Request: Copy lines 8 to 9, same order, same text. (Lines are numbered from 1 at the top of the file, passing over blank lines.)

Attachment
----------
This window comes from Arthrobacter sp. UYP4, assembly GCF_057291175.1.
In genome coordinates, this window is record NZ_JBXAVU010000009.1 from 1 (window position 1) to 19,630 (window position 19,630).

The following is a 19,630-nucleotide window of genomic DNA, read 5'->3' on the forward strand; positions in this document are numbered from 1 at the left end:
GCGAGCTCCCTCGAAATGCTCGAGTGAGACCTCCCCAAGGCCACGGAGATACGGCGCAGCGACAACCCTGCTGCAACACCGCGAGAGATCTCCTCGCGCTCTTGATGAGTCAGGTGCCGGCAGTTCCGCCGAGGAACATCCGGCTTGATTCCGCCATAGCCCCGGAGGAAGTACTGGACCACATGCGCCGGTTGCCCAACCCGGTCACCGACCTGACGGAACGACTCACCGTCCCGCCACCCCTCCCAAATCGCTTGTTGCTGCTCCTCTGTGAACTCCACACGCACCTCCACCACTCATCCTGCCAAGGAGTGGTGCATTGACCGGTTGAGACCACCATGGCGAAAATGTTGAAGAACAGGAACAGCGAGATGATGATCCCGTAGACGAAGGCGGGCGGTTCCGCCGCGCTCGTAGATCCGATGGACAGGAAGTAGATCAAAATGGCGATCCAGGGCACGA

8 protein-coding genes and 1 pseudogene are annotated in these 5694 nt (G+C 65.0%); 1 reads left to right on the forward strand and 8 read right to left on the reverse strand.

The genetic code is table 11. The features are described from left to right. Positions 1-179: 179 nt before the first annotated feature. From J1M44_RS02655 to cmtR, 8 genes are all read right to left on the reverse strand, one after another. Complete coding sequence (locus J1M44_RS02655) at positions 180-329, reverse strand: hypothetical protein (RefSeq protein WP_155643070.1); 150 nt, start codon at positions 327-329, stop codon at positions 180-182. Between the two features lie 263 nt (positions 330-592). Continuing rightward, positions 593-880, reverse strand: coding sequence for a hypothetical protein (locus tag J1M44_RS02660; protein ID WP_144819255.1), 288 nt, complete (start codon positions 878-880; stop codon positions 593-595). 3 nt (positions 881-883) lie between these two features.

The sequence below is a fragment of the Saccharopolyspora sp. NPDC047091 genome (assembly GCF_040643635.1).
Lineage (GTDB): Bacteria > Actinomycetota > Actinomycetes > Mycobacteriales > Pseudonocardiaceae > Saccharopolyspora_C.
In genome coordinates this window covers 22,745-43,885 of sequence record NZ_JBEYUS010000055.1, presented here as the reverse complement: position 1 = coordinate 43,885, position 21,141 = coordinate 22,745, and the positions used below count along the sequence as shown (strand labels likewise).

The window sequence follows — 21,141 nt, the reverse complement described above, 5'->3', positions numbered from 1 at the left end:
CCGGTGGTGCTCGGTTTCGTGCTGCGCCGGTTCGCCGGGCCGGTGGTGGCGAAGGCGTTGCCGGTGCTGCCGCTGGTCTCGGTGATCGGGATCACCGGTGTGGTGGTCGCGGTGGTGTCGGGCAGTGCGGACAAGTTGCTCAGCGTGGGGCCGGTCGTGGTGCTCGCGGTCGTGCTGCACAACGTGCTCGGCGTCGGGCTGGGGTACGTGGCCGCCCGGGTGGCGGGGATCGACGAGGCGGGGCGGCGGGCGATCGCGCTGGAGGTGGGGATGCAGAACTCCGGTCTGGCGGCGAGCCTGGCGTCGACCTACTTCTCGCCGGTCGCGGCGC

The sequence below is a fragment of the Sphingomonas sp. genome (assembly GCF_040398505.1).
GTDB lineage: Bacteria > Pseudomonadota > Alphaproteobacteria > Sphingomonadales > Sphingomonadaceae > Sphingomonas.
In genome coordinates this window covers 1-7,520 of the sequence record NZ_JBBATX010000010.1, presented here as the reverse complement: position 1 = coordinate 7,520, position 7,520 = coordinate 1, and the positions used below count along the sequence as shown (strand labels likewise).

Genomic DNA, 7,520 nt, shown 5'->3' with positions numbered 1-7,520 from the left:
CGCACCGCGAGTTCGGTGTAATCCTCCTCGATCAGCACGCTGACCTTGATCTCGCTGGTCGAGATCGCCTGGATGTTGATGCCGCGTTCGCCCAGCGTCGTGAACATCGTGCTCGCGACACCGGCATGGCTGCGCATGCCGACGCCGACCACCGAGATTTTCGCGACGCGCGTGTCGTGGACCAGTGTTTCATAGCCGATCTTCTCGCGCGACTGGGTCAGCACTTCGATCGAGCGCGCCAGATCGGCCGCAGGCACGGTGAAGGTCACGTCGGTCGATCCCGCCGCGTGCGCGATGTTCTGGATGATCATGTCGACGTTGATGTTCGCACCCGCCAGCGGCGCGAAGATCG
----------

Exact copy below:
Lineage (GTDB): Bacteria > Actinomycetota > Actinomycetes > Mycobacteriales > Pseudonocardiaceae > Saccharopolyspora_C.
In genome coordinates this window covers 22,745-43,885 of sequence record NZ_JBEYUS010000055.1, presented here as the reverse complement: position 1 = coordinate 43,885, position 21,141 = coordinate 22,745, and the positions used below count along the sequence as shown (strand labels likewise).